"Wah-Wah": About a boy growing up in dysfunction and Africa

Actor Richard E. Grant ("Withnail & I") lived an unusual childhood: He and his troubled parents were among the last British colonial families living in Swaziland prior to the country's independence. In his appealing writing/directing debut, "Wah-Wah," which Grant describes as "semi-autobiographical," we follow the coming-of-age of a gangly teen named Ralph (played first by Zachary Fox, then Nicholas Hoult) whose life has enough drama for a miniseries.

The film begins with a preadolescent Ralph watching his mother, Lauren (Miranda Richardson), have sex in a car with a friend's father. His mother then abandons the family, leaving young Ralph to sadly sniff a stray glass bearing the imprint of her lipstick. He's sent to boarding school; upon his return, he finds his father, Harry (Gabriel Bryne), has married a brash American named Ruby (Emily Watson). Soon, Harry's alcoholism reaches dangerous levels, Ruby's struggle to fit in with a snobbish community becomes overwhelming, Lauren reappears after a long absence and young Ralph feels increasingly like a misfit.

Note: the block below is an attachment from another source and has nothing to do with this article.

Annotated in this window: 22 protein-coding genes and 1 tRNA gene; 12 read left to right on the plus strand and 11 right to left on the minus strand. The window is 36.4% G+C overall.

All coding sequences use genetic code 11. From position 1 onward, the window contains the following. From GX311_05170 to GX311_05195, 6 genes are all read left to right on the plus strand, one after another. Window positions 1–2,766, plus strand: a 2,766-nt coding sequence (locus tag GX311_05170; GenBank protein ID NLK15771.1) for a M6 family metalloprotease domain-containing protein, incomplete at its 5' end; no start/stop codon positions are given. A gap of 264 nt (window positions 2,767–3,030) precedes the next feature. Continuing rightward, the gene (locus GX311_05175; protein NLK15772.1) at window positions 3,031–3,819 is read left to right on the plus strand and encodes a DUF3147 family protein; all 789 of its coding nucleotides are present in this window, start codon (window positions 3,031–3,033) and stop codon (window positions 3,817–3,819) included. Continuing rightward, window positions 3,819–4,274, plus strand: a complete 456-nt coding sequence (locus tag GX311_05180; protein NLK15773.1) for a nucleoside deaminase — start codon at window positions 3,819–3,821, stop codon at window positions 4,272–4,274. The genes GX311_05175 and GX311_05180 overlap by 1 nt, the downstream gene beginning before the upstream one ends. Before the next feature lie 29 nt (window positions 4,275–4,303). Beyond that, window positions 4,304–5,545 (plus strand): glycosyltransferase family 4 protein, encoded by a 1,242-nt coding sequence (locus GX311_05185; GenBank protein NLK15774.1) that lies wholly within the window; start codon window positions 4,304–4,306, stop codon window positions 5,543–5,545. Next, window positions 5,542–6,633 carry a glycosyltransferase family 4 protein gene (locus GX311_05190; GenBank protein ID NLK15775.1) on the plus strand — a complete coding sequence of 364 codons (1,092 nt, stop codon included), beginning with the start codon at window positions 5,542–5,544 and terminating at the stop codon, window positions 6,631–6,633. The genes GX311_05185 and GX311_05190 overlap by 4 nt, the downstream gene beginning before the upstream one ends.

Movie review 3 stars

Showtimes and trailer

"Wah-Wah," with Gabriel Byrne, Emily Watson, Miranda Richardson, Nicholas Hoult, Julie Walters. Written and directed by Richard E. Grant. 99 minutes. Rated R for some language and brief sexuality. Metro.

Meanwhile, the racial and political tensions in Swaziland get short shrift — as, perhaps, in a teenager's self-absorbed life, they well might.

Grant's elegant film (beautifully shot by cinematographer Pierre Aïm) sometimes seems a bit familiar; it's hard to find something new in the coming-of-age genre, even in such an exotic setting. But the actors give it a spark, and Grant directs his fine cast with sureness.

Byrne's sodden, heartbroken cuckold of a father is the best work he's done in some time, while Hoult's gangly misfit (this young actor, from "About a Boy," seems to specialize in playing oddballs) quietly carries the film. Watson, impeccably delivering a flat American accent, is a clear-eyed charmer as the stepmother; Richardson (always clad in white, like an angel or ghost) is her opposite, a quietly smoking enigma. The wonderful Fenella Woolgar ("Bright Young Things") steals the film in a too-small role as a neighbor; she's got a lit-up quality, burbling out her lines as if she just might pop.

As the film builds to its touching ending, the performances grow on you: Grant has created a community of people about whose fates we care. It's a promising debut, from an actor with talent on both sides of the camera.

Moira Macdonald: 206-464-2725 or mmacdonald@seattletimes.com